HUMAN DPP4/CD26 TRANSGENIC MICE AS SURROGATE MODELS FOR MERS
Garron, Tania Marlene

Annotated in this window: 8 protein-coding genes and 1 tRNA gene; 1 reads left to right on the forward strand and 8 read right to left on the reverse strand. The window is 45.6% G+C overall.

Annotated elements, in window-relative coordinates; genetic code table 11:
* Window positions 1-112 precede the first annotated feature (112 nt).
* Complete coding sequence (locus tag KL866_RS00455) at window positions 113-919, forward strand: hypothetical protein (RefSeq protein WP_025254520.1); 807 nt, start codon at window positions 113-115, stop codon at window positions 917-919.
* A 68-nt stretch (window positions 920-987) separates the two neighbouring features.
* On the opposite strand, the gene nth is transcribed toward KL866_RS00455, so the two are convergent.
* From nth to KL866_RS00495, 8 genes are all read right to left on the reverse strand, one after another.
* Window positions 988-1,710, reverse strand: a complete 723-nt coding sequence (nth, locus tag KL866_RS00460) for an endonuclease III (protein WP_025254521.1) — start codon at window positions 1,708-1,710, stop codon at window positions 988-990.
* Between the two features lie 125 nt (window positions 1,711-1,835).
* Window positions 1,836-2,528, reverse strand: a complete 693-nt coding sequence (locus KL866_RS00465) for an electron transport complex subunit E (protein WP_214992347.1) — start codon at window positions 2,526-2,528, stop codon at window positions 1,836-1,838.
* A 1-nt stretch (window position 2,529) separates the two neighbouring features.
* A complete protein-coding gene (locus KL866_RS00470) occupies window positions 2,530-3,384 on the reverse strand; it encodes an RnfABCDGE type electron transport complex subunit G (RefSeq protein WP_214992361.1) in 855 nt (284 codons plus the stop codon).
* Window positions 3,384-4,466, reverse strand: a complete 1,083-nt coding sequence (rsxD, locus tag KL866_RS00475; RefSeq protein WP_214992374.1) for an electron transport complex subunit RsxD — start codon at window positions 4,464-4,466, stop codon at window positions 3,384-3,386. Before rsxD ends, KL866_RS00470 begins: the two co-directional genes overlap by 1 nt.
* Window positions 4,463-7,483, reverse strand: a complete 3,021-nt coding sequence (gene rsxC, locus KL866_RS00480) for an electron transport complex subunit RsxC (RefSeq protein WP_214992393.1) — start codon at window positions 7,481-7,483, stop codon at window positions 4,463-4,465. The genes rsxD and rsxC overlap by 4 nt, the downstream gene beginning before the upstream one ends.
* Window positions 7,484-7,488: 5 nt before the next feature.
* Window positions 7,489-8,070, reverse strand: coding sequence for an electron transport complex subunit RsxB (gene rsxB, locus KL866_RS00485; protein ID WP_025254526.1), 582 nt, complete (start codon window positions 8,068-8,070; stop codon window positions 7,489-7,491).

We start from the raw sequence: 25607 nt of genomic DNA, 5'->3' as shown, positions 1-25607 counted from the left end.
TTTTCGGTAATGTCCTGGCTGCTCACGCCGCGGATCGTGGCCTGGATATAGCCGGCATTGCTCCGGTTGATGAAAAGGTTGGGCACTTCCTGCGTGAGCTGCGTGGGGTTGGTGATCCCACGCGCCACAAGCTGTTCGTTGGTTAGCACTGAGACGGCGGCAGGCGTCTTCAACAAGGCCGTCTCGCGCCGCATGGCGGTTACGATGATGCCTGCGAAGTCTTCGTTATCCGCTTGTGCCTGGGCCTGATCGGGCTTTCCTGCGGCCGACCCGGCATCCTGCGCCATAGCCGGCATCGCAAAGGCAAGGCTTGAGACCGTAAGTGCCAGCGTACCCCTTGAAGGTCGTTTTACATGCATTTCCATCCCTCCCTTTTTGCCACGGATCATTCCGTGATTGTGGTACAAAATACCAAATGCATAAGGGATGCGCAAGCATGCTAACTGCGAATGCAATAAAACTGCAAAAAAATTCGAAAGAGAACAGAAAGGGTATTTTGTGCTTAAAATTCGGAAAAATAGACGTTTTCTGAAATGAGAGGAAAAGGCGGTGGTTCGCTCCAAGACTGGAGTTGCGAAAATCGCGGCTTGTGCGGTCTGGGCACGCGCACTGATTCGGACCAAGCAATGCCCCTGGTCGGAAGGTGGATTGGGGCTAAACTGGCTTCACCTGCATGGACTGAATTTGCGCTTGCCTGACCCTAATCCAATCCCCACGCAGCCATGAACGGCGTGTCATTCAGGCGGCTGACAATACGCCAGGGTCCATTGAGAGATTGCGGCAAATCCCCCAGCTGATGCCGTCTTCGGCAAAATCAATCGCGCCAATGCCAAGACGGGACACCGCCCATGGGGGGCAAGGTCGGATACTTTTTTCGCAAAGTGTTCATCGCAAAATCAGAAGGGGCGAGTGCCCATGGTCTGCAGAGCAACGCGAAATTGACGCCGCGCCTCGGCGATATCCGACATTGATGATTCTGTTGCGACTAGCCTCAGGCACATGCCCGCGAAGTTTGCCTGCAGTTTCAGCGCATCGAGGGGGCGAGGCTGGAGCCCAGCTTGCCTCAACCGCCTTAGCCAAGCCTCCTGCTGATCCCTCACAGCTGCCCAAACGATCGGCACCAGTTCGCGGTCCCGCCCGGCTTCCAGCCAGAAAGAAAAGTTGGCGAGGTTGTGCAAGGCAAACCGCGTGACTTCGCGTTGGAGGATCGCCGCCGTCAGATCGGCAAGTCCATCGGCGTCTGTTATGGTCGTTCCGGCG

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Continued occurrences of the Middle East Respiratory Syndrome caused by a coronavirus (MERS-CoV) and its proven transmissibility among humans constitute an ongoing public health threat. Animal models, especially small animal models that simulate human disease are needed for studies of pathogenesis and development of vaccines and antivirals for prevention and treatment of MERS-CoV infection and disease. Mice and other commonly used laboratory small animal species (i.e., hamsters and ferrets) are not susceptible to MERS-CoV because they lack the expression of human dipeptidyl peptidase 4 (hDPP4), the functional viral entry receptor. To overcome this deficiency, we developed several lineages of transgenic (Tg) mice expressing hDPP4 globally by using the pCAGGS.MCS under the control of the CAG promoter, which is a composite promoter consisting of the cytomegalovirus (CMV)/immediate-early enhancer and the chicken β-actin promoter, containing rabbit globin splicing and polyadenylation sites, as surrogate models for MERS-CoV infections. We showed that one lineage (line 52) of Tg mice globally expressing hDPP4 is highly susceptible to intranasal (i.n.) challenge with a high-dose (i.e., 106 50% tissue culture infectious dose [TCID50]) of MERS-CoV, resulting in acute death, by day 6, profound weigh loss (> 20%) starting at day 2, acute and intense viral infection in lungs with prominent inflammatory infiltrates and prominent viral infection at day 4 in the brain with little to no cellular infiltrates. Additionally, studies identified the 50% lethal dose (LD50) and the 50% infectious dose (ID50) of MERS-CoV to be ~5 and 0.4 TCID50 of MERS-CoV, respectively. This Tg mouse model has been used successfully as a robust preclinical model for testing the efficacy of medical countermeasures for MERS.